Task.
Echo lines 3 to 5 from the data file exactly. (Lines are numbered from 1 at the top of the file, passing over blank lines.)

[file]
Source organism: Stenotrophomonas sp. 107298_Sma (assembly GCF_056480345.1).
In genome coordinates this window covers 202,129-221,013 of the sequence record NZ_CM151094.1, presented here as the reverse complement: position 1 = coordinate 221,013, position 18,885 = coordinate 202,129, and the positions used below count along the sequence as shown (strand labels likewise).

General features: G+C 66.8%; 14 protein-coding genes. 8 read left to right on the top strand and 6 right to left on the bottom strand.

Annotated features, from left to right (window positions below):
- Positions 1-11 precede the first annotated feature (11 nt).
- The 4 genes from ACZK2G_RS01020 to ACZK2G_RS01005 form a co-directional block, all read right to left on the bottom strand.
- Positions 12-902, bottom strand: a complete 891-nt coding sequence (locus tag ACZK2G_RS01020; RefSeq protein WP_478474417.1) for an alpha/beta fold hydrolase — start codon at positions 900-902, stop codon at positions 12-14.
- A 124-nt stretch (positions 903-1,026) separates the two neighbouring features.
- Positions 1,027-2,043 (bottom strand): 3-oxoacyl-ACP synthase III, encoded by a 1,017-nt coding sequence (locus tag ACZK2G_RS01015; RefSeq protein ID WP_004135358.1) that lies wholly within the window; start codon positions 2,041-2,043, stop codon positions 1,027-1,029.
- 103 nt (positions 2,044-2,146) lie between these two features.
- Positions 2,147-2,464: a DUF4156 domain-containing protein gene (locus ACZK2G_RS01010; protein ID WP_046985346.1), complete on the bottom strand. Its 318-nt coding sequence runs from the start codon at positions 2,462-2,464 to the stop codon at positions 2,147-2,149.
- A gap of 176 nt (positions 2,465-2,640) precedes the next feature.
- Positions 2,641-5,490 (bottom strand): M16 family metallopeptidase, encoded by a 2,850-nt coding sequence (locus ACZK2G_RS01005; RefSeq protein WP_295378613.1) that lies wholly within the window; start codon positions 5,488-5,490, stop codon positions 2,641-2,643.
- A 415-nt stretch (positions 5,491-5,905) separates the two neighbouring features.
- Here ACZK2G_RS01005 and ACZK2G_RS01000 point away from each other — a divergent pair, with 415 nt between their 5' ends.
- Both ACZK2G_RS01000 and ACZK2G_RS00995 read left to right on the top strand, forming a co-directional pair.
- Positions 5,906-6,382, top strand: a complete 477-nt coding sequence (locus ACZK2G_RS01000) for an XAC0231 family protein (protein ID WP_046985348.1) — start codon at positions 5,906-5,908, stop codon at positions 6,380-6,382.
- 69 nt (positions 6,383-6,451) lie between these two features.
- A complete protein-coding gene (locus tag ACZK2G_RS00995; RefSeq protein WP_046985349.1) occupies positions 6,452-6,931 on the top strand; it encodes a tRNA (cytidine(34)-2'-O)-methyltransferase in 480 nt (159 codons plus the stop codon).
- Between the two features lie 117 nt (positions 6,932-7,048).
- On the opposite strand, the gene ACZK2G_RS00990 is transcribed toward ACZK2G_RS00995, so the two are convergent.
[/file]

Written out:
General features: G+C 66.8%; 14 protein-coding genes. 8 read left to right on the top strand and 6 right to left on the bottom strand.

Annotated features, from left to right (window positions below):
- Positions 1-11 precede the first annotated feature (11 nt).